Eagles re-sign Nigel Bradham
Bradham was one of the better inside linebackers hitting free agency, and holding onto him is key for the Eagles defense to avoid taking a step back next season. Howie Roseman has had to make some other moves to clear up cap space for the moves the team needs to make. This one, a five-year, $40 million deal, is worth it.
Jaguars sign CB D.J. Hayden
If you’ve got it, spend it ... I guess that’s kind of how the Jags are approaching things. They needed a cornerback to replace Aaron Colvin in the slot. It’s a step down from Colvin though, an expensive one at three years, $19 million.
Browns sign RB Carlos Hyde
For three years, $15 million, this is a great move. Hyde’s coming off a career season, and he’ll slide right into an offense with Tyrod Taylor at QB. It’s a sign the Browns are committed to running the kind of system that plays to both guys’ strengths.
It probably also means no Saquon Barkley with the first pick, which is fine.
Titans sign RB Dion Lewis
Lewis is an upgrade over DeMarco Murray, who was cut earlier this spring. But the Titans had a good running back, an effective No. 1 in Derrick Henry. Adding another running back for four years and $20 million was an unnecessary use of cap space.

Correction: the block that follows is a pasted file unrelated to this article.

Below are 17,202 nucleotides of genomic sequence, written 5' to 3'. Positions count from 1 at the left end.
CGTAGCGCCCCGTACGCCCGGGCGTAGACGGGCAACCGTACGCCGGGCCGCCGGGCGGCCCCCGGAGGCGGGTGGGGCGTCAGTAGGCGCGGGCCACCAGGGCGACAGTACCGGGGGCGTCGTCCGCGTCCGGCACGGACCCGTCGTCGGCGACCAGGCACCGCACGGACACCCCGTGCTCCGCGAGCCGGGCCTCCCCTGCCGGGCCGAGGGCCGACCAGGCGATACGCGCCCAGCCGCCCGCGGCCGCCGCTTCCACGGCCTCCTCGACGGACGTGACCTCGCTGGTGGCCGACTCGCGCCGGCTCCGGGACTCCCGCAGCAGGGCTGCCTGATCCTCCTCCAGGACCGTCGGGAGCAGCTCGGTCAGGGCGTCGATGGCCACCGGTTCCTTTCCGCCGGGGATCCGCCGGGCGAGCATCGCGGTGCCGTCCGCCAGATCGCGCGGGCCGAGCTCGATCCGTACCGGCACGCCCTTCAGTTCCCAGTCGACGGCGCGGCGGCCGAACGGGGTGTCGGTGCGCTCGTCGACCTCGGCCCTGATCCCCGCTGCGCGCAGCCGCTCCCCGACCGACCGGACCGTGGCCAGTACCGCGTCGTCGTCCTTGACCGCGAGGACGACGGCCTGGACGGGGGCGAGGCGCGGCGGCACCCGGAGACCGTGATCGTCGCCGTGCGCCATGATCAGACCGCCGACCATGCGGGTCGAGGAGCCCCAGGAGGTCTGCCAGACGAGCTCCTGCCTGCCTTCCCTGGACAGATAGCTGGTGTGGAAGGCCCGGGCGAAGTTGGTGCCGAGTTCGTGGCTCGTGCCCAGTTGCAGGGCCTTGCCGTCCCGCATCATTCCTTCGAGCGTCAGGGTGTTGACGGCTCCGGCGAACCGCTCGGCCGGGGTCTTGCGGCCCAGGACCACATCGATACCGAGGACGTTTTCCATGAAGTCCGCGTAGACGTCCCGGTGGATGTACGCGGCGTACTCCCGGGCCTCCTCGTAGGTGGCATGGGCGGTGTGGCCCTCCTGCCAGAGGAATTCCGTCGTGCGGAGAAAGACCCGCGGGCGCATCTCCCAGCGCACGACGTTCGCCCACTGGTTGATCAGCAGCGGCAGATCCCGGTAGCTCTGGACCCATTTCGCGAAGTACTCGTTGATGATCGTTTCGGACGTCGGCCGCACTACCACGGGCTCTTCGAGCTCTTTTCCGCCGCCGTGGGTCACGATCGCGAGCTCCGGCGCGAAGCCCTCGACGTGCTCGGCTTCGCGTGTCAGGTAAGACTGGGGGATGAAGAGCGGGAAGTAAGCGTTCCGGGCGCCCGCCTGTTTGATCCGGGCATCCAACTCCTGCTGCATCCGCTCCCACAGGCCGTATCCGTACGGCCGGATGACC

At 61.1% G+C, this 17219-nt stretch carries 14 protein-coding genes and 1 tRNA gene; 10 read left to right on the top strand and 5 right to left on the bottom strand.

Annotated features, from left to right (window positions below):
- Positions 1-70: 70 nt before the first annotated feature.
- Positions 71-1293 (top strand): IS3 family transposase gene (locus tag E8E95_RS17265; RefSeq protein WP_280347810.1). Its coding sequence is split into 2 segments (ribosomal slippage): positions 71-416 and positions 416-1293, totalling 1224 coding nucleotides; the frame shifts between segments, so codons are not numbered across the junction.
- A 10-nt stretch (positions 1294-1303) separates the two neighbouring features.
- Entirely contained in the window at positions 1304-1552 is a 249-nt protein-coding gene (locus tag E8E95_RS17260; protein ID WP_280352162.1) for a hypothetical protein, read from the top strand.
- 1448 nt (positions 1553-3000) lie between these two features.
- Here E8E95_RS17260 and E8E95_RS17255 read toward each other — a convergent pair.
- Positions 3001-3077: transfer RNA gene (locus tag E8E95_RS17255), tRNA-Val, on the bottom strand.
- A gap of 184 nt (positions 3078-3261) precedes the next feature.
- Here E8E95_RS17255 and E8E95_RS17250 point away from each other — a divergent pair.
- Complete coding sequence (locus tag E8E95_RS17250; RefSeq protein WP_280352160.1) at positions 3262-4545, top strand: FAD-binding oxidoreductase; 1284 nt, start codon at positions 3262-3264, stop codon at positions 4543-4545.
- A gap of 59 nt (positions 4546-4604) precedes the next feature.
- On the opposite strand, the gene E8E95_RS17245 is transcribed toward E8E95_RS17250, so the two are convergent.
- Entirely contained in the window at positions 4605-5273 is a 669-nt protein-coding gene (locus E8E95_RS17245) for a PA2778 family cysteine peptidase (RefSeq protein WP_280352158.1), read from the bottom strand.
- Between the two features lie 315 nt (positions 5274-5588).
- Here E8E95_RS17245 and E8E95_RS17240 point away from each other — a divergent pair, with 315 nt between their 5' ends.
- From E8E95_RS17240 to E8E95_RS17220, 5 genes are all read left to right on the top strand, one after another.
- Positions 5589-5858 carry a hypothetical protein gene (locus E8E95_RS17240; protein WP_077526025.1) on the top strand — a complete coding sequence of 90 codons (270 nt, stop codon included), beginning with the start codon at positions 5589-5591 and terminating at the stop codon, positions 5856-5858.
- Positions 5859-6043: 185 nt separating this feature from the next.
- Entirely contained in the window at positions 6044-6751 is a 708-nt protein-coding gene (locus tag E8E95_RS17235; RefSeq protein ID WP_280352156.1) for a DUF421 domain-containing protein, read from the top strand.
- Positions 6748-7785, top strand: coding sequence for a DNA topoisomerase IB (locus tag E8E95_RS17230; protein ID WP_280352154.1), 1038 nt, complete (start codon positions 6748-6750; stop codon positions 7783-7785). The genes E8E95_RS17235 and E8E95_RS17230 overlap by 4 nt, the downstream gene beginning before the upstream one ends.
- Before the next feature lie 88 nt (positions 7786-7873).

Ravens sign WR Ryan Grant
No, turns out they didn’t! The Ravens said Grant failed their physical, which sure seems strange.
Four years, $29 million for a receiver most of us had to look up to remember who exactly he is. He happened to be buried on Washington’s depth chart for the last four years. Grant’s most productive season came last year when he caught 45 passes for 573 yards. That’s a ton of money for a third receiver. The Ravens needed a receiver, but were they really this desperate?
Packers sign DE Muhammad Wilkerson
Two big time free agent signings in one day ... WHO ARE YOU, PACKERS? This was a great move, giving them a top caliber defensive linemen the likes of which they haven’t had in Green Bay for a long, long time. And it’s just a one-year, $5 million prove-it deal.
Jets sign QB Teddy Bridgewater